Sci-fi spun in reality

Sci-fi spun in reality

Interview with popular British writer of dystopian fiction Samantha Shannon whose latest book in the bestselling Bone Season series has just been released.

The Mask Falling

In 2012, Samantha Shannon, still a student of English literature at St Anne’s College, Oxford, sold a seven-book series, The Bone Season, to a major publisher. The dystopian, sci-fi series is set in 2059 in a London that is governed by an organisation called Scion and an Oxford, which has been taken over by an otherworldly race set on enslaving clairvoyants. The fourth book in the series, The Mask Falling, was released in late January. DHoS caught up with Samantha to ask her what these books mean to her and what she tries to impart through her writing. Excerpts from an interview.

It has been nearly seven years since The Bone Season began. How do you feel about publishing your fourth book in the series? 

I’m relieved it’s finally out, after such a long delay between instalments, although it’s bittersweet for a number of reasons — first and foremost, my grandmother, who was such a big fan of the series and who supported my writing from when I was very young, isn’t here to share this moment with me. She was looking forward to this book so much, and I’m terribly sad that she never got to read it, or to see the end of the series. This instalment — the middle and the heart of the series — is dedicated to her.

The Mask Falling also isn’t the book I would have chosen to launch in the middle of a pandemic — I’m gutted I won’t be able to meet readers in person to talk about it. Having said all that, it’s wonderful to know it’s going to be on shelves at last. It’s my favourite book in the series by a long shot.

The book is written entirely in Paige’s perspective and you have said you live vicariously through her. Is there any character in the book who reminds you of yourself?

All of the characters have a little of me in them. Jaxon has my enthusiasm for words, Arcturus has my curiosity and love of learning, Nick is the part of me that always tries to be kind — even Nashira, the antagonist, has a shadow of me in her. They are all facets of me, because they all came from me.

Which of the four books did you enjoy writing the most? 

Definitely The Mask Falling. It combines all of my favourite things about the first three books: the regular interaction between Warden and Paige from The Bone Season, the underworld politics and urban exploration of The Mime Order, and the high-stakes action of The Song Rising. It’s also set in Paris, a city that fascinates and inspires me every time I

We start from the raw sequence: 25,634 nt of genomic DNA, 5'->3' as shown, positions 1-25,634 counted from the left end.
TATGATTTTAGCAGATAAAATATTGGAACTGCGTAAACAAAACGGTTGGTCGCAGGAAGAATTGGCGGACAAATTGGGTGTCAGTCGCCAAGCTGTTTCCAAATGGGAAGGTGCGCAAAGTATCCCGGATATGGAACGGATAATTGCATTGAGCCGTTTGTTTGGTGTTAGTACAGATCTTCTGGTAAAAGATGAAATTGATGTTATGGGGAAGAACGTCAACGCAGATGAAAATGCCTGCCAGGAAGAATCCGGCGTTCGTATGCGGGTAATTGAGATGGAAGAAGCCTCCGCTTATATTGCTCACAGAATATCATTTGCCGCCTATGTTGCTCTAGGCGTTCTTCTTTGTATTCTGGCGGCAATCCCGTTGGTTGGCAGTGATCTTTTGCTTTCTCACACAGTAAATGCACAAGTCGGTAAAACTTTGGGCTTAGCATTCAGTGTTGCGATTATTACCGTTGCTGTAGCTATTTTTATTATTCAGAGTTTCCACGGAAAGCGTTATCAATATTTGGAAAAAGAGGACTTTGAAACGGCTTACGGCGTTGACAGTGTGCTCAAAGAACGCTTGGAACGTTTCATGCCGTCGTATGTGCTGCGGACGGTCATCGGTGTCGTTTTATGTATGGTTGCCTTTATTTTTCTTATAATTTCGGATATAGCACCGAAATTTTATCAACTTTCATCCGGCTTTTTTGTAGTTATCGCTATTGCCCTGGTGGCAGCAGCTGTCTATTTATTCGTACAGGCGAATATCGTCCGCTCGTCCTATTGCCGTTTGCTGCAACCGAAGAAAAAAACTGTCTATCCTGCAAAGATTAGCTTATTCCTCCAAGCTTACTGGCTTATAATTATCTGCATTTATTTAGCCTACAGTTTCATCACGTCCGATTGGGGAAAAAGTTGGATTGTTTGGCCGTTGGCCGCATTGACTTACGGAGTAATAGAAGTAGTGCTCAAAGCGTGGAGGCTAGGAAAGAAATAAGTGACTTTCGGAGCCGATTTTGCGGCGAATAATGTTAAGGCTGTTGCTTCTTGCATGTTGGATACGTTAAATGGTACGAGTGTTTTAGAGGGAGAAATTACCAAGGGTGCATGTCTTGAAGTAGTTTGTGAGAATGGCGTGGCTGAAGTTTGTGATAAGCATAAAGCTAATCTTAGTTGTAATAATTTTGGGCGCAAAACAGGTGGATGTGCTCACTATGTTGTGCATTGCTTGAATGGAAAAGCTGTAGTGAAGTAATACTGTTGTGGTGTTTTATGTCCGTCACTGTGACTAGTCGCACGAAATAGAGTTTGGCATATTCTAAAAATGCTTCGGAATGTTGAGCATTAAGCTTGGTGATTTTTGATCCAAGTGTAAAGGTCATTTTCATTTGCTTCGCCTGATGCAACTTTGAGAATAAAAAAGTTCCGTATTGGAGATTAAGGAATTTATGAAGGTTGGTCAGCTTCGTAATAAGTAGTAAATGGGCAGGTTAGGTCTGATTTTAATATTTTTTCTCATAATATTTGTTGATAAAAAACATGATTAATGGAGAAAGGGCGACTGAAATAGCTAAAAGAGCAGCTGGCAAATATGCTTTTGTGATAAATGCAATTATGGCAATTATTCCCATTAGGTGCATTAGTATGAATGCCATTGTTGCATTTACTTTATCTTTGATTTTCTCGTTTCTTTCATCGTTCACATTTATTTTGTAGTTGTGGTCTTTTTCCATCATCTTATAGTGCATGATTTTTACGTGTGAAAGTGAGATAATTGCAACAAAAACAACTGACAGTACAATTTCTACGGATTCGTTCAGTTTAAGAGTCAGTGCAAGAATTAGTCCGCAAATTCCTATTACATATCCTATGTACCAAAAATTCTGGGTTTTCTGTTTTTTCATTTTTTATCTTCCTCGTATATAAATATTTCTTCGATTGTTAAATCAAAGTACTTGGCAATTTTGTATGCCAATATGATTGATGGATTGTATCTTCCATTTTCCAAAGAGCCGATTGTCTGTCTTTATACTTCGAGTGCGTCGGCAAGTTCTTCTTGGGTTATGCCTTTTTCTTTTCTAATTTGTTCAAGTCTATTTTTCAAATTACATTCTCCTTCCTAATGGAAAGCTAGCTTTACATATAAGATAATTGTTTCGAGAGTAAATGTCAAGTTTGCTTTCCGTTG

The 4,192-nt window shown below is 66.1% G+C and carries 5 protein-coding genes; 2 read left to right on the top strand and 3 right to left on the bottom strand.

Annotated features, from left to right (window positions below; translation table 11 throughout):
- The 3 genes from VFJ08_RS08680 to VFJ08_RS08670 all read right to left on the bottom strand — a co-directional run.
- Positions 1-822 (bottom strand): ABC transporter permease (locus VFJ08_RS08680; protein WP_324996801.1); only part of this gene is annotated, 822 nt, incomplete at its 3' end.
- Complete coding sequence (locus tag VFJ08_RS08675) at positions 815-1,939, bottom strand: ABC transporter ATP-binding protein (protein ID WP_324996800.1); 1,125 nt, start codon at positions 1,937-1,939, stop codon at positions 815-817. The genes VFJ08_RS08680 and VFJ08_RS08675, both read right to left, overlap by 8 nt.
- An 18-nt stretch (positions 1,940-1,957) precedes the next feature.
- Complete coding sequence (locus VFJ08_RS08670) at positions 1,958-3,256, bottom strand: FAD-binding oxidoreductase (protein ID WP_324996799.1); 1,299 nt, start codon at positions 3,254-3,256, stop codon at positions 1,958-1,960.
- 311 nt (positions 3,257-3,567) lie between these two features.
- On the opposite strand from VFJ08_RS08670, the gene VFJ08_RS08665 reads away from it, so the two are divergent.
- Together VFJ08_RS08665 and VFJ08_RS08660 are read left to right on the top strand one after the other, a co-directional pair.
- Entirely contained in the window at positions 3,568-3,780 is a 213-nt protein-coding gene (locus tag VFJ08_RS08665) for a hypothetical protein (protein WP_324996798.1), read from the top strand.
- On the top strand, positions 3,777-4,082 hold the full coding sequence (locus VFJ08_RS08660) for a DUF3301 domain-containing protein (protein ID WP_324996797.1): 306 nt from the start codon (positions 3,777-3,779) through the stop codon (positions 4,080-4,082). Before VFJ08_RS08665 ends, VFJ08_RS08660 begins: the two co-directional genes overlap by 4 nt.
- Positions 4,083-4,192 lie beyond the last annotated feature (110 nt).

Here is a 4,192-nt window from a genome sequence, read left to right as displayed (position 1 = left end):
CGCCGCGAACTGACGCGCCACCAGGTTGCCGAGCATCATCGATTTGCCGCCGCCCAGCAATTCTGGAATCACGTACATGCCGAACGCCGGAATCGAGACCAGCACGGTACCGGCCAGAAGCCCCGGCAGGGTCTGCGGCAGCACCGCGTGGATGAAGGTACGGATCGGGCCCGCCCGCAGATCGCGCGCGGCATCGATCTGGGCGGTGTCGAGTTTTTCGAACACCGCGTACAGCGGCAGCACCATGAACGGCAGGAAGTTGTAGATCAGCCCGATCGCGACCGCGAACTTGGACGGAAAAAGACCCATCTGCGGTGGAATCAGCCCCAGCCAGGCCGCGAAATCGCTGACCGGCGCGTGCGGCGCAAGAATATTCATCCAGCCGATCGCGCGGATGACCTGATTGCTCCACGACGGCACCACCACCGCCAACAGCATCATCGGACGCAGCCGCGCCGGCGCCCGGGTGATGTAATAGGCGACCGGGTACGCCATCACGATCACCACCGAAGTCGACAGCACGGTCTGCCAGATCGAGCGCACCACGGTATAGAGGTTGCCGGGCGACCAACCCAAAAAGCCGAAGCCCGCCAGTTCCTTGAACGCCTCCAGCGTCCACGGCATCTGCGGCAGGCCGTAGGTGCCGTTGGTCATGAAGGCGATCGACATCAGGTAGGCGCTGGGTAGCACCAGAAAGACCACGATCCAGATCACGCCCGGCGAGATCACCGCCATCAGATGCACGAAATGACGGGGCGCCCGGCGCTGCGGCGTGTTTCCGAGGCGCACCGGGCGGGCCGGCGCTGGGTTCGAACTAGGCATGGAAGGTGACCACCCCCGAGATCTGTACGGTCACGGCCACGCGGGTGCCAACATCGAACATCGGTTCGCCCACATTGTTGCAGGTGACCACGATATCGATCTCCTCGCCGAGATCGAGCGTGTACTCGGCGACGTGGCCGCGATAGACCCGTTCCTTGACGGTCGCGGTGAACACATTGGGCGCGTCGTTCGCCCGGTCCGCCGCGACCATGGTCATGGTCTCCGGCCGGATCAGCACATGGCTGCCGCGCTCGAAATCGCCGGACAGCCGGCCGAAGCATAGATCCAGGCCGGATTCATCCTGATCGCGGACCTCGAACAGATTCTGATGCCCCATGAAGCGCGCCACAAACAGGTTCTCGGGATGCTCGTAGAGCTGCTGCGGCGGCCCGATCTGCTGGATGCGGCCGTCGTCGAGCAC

Do you have any writing quirks? 

Not really — I don’t have any elaborate rituals. I pretty much just sit down at my desk and work for as long as I can each day. I can’t listen to music with lyrics when I write, if that counts as a quirk.

Lyrics give a song a story, which can often distract me from the story I’m writing, so music has to be purely instrumental.

Back in 2013, you had mentioned that you had only a skeletal idea of the entire series. Has the idea been fleshed out now? 

In some ways. I was 19 when I started writing the Bone Season series and I’m now 29, so it was inevitable my ideas were going to change over time. Although some details have changed, most of the key events and twists have stayed the same. I’ve always had a clear idea of where I wanted the series to go, even if I’ve ended up taking a slightly different route to the one I first envisioned.

Do you ever read your books after they’ve come out in print? How does seeing your books on shelves make you feel?

I do. It’s always a nerve-racking experience to read the finished book — I keep expecting to see a typo, or an error that slipped through the cracks, or something that should have been cut or changed — but once I’ve got past the first read, I love coming back to it, seeing the result of both mine and the publishing team’s work.

Seeing my books on shelves and in shopfronts is surreal, even eight years after my debut. It was something I dreamed about for such a long time, it still doesn’t feel real.

You’ve expressed the importance of normalising gender equality in fantasy fiction. Do you consciously try to include more female characters in traditionally male roles?

I don’t constrain my female characters. They can be leaders, knights, guards, soldiers — anything. I also try to make that unremarkable. Paige faces many challenges when she becomes Underqueen in The Song Rising, and many people don’t believe in her, but it isn’t because she’s a woman.

It’s not that I think we should never portray or tackle sexism in fiction — I just feel strongly that it shouldn’t be expected of the fantasy genre, which has a history of misogyny.

I want to see worlds where women overcome it, but also worlds where they never have to face it at all.

If there’s anything you’d love for your readers to take away from The Mask Falling, what would it be?

Every reader comes to a book with a different perspective and experience, so it’s difficult to predict what they’ll take away from it, but I hope my books are always thought-provoking, and I hope this one provides a little Parisian escapism alongside the darker parts.

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